How did you get together?
Back in 2014 our singer Jamie got tired of playing guitar in the mirror and decided to recruit three other guys to form a band. This new band consisted of James Virtue on bass, Nathan Robinson on drums and Josh Menon on second guitar (along with Jamie on vocals and lead guitar). Although we had aspirations to do bigger things we basically just got together every week on a Tuesday lunch in school and played ‘Voodoo Child’ until we’d pissed off enough people within 100 yards! From then on things pretty much stayed the same until we realised we couldn’t move forwards playing stale Presley songs and half assing a few Chilli numbers, so Jamie wrote a few songs and we put our heads to something new. Ever since 2016 we’ve been writing, playing and, when we have the funds, recording our own material. In short, we got together because we all thought, and still think, that we have something to offer musically that is worth listening to. We wanted to recreate that feeling you get when you first hear a new band that sparks something you forgot you could feel.

How would you describe your sound?
Our sound largely derives from a combination of minimalism, typically in the verses, and then more complex, powerful passages. Sort of like if you took Kurt Cobain’s approach to writing a pop song, then added the rhythm of the Chilli Peppers! Often we’ll write our songs with sections to highlight the drums, paired nicely with a bass line that complements them, giving the music a driving energy. This energy is something we’ve really worked at these last few months in our live performances, as this was the best thing about the gigs we went to – and separated the memorable bands from the alright ones. We found that the best way to tap into this energy was a blend of tight playing and wild moments that were unique to each performance.

We think a lot about texture when it comes to our sound, making sure that a song has the right mixture of loud and soft, full and empty passages. It was through this that we started to include drastic changes in texture to encourage a reaction from the listener/crowd, for example including sudden stops and switches from everybody in to just the vocals or even the drums. We’re expecting our sound to change and develop in the coming months, as our guitarist Josh has decided to leave and do his own thing in London, which will mean a different approach to our songs and maybe more stripped-back arrangements.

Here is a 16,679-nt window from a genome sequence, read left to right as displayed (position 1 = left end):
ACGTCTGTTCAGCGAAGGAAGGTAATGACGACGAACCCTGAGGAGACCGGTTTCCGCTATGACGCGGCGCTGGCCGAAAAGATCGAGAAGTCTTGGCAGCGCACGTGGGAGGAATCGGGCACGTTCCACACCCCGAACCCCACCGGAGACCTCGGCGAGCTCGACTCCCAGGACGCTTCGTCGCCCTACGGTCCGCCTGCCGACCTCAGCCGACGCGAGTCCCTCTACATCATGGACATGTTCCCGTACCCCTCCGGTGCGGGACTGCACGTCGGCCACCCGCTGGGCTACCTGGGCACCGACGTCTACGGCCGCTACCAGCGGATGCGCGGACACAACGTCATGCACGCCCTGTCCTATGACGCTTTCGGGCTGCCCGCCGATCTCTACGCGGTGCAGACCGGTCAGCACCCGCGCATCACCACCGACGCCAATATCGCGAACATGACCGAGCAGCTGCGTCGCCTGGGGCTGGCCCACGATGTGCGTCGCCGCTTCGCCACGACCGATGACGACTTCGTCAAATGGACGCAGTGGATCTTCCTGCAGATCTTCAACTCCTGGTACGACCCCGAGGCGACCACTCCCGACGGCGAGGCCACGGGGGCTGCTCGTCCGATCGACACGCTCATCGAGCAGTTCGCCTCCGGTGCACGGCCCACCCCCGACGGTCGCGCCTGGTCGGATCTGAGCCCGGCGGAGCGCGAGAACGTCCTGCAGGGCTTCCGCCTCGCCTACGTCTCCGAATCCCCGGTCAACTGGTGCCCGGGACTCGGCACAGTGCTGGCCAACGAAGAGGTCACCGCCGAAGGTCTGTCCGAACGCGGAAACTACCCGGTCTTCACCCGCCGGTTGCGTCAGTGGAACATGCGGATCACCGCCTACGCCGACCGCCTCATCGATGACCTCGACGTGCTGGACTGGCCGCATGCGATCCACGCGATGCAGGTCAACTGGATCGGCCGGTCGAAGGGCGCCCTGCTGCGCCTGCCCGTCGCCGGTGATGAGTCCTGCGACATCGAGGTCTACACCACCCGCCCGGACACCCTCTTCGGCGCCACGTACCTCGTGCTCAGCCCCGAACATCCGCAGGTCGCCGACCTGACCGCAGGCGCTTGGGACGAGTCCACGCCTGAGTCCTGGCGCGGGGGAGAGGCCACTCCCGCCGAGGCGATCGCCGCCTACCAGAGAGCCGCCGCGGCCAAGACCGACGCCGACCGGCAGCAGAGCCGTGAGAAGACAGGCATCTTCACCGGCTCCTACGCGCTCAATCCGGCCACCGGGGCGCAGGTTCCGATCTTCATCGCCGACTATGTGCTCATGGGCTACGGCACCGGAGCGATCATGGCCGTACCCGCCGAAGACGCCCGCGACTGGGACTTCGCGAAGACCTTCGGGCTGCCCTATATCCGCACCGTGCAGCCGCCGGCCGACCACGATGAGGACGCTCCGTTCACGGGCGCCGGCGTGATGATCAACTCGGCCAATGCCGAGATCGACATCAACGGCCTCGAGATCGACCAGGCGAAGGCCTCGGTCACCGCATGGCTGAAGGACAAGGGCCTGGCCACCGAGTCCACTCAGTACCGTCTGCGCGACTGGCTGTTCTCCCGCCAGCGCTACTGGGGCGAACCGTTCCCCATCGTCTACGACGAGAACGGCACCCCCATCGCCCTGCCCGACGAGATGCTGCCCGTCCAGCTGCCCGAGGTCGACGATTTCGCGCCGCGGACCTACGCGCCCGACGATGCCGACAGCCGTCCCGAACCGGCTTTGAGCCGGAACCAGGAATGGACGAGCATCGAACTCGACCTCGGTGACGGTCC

What are your main influences?
In terms of our sound we take a lot of inspiration from ’90s bands like Nirvana and Radiohead, and Britpop, along with the noughties indie bands we grew up on, like the Arctics, Kooks and Strokes. We reckon if you were to take Nirvana’s erratic sound and apply it to carefully written songs and a more Radiohead-like focus on guitar effects, then you’d be pretty spot on with the sort of songs we’re producing at the moment. In the grander scheme of things, we listen to A LOT of music. Other big influences are artists like The Beatles, The Velvet Underground, Bob Dylan (1964-66), Jeff Buckley, The Smiths and the Red Hot Chili Peppers.

Tell us about the single, ‘Lately’ b/w ‘I’ve Been Thinking’
These two songs came about last autumn, soon after our second EP, Make Your Assumptions (‘Lately’ was actually written by Jamie on the evening of recording sessions). The two songs both show a progression from our older songs and, at least to our ears, show us finding more of our sound. Both songs came from a simple acoustic version, written by Jamie, and were developed by the band in rehearsals (‘I’ve Been Thinking’ sped up considerably and made the transition from a lonely ballad into a tortured rock song). The two songs both deal with the subject of a girl, although neither is about a relationship. ‘Lately’ is set post-breakup and describes the guilt in not giving a person enough attention, and instead “[lying there] alone and think[ing] about all the times [he] should have called [her]”. ‘I’ve Been Thinking’, on the other hand, paints a picture of obsession and directly addresses the subject of this obsession. It is a song that is meant to capture the experience of trying to get someone out your head, but all that happens is you remember snatches of things they’ve said or images of “lifts in [her] car”.

Both songs were chiselled away at in gigs from winter to summer and recorded and mixed in two days, at Parlour Studios on the outskirts of Kettering, with help from our great producer and engineer Neil. The songs were our last project with our guitarist Josh, and we couldn’t have asked for a better way to part ways! We hope you enjoy the tracks as much as we do.